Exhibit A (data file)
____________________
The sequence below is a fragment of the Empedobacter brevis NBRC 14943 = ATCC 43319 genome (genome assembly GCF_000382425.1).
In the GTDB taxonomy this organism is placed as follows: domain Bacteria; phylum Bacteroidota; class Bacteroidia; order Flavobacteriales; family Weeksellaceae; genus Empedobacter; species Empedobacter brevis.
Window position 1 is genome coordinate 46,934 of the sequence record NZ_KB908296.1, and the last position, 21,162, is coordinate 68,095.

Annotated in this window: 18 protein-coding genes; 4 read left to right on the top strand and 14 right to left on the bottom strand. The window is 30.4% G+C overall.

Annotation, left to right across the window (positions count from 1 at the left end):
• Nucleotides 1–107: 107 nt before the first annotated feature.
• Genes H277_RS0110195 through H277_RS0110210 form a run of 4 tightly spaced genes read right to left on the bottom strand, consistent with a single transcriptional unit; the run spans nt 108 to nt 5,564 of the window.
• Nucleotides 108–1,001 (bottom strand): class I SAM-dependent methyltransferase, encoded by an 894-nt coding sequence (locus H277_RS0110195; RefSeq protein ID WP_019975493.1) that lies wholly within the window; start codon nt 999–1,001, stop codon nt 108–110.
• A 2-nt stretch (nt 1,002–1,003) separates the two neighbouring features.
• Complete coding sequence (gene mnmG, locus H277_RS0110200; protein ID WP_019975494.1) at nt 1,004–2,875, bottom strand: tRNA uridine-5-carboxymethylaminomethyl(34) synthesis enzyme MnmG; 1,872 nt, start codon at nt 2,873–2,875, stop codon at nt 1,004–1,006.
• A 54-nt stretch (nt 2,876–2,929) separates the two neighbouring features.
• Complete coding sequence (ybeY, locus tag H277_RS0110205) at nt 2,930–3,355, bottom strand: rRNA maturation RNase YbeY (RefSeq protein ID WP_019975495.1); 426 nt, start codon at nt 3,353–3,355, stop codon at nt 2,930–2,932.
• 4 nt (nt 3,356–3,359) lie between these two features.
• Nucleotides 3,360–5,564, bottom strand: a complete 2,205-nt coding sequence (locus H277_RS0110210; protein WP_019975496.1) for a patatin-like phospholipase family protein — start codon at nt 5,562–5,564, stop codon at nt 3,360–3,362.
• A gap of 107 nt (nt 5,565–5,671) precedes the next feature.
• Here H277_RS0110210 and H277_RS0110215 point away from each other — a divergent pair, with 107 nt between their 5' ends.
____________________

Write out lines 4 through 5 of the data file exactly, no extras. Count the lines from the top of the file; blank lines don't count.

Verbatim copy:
Annotated in this window: 18 protein-coding genes; 4 read left to right on the top strand and 14 right to left on the bottom strand. The window is 30.4% G+C overall.

Annotation, left to right across the window (positions count from 1 at the left end):